“It was strange. I’d tried for months to keep the thought of my mom at bay, and now it wouldn’t come. The harder I tried, the more she seemed to blur.”
Of course adjusting to the new family is hard. That is portrayed well and Kate describes her sense of loneliness. She describes how she feels like this outsider who is thrown into this already perfect family. All in all, realistic, realistic and realistic.
2. Meg was the perfect character to tie everything together. She held the family together and Kate bonds with her more than she does with her father. Her father is in fact so into his work that he practically ignores Kate and uses her to gain votes. Meg is smart and she can see herself in Kate. They have heart warming conversations that a mother and daughter would have. Kate needs a mother figure and with her tragic loss recently, Meg helped mend her. Many reviewers have mentioned this, and I have to stress that this breaks the stereotype that stepmothers are horrible, which is really needed in young adult novels.
3. The politics are interesting and I did question whether I should read it since my views do not perfectly align with these. However, I made the right decision. It truly doesn’t matter what your views are this book just works. It molds to suits your views. Kate’s father is a Republican, but Kate isn’t. The opposing runner is also mentioned and his views are given at debates as well. No matter what your views are, you’ll enjoy this book.
I was also happy that politics is in this book. It isn’t just a backdrop to the story. It is significant, and Kate is often shown at campaign speeches, volunteer work opportunities and debates. Kate is mistreated and there is tension. When she starts, Elliot a person running her father’s campaign detests her.
His eyes burned into mine. “No talking at all, ’kay? Stand there and . . . look pretty.”
He tapped me on the head, and as he walked away, something broke in me—snapped—so forcefully that I could have sworn it made a noise, like two bits of flint knocking together. My pulse stilled to a dead quiet. I blinked, and everything around me became crisp.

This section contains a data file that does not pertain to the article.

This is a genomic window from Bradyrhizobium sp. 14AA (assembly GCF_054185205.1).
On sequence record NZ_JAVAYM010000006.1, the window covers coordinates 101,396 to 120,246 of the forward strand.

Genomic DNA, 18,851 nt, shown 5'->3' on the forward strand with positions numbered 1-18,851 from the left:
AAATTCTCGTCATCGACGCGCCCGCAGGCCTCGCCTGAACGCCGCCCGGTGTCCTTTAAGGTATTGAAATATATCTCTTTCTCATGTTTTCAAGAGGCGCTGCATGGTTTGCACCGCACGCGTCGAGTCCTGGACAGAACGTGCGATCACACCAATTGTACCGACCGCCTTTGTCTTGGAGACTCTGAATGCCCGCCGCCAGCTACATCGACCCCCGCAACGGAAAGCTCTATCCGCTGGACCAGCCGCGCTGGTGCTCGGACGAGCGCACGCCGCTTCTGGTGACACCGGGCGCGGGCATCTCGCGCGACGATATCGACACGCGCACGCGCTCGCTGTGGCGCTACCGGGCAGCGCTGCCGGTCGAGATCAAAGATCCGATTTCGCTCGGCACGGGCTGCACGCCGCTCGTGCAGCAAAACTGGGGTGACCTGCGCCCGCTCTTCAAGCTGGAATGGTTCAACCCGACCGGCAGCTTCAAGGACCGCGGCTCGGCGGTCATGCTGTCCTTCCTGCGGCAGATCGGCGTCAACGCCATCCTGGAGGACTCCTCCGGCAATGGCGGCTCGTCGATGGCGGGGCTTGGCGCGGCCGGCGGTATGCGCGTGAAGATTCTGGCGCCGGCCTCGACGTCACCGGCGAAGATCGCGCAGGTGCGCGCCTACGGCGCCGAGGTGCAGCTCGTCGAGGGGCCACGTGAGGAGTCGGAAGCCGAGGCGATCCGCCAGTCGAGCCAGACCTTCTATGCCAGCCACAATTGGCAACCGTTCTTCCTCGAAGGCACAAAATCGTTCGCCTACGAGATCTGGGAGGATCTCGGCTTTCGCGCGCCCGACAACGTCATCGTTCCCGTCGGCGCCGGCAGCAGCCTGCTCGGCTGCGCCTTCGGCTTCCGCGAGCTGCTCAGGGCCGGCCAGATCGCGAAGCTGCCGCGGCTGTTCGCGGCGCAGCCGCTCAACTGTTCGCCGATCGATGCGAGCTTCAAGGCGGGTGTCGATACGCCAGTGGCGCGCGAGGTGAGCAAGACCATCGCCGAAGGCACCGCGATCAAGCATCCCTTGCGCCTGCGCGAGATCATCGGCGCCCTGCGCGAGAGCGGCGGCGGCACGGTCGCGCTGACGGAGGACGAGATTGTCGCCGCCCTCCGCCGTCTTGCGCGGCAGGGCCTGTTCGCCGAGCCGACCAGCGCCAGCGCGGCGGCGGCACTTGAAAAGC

No one had ever talked to me that way before.
This is a great example of how politics integrates with Kate’s life and character development.
4. The plot moved at a great pace. The story started immediately and you would get enticed into it. Then there was the travelling. Kate constantly was at motion and so was her family.They traveled to cities for speeches and a city for a Hurricane relief project. Kate is constantly thinking and there’s not one second that will bore you.
5. Andy Lawrence made me laugh. Although there are brief encounters between the two, when they are together they are so witty and funny. To some extent, Andy can empathize with Kate’s feeling of having to appear perfect for America. As the love interest, Andy barely takes up 1% of the book and I do wish there was more of him.
Honestly, it was a lovely balance between plot and romance. Unlike many YA novels, Kate is described as somebody with no serious relationships previously, so this relationship is light-hearted . Many times authors suddenly make the character seem unrealistically experienced romantically and thrown into a serious relationship.
I loved this book very much and I highly recommend it to everybody. It left me wanting more and I cannot wait to read another one of Ms. Thorne’s works. Enjoy this book!
5 Out of 5 Cups of Tea
I would say drink a cinnamon and spicy tea. It’ll keep you excited for the plot that’s very fast paced.
Lots of love,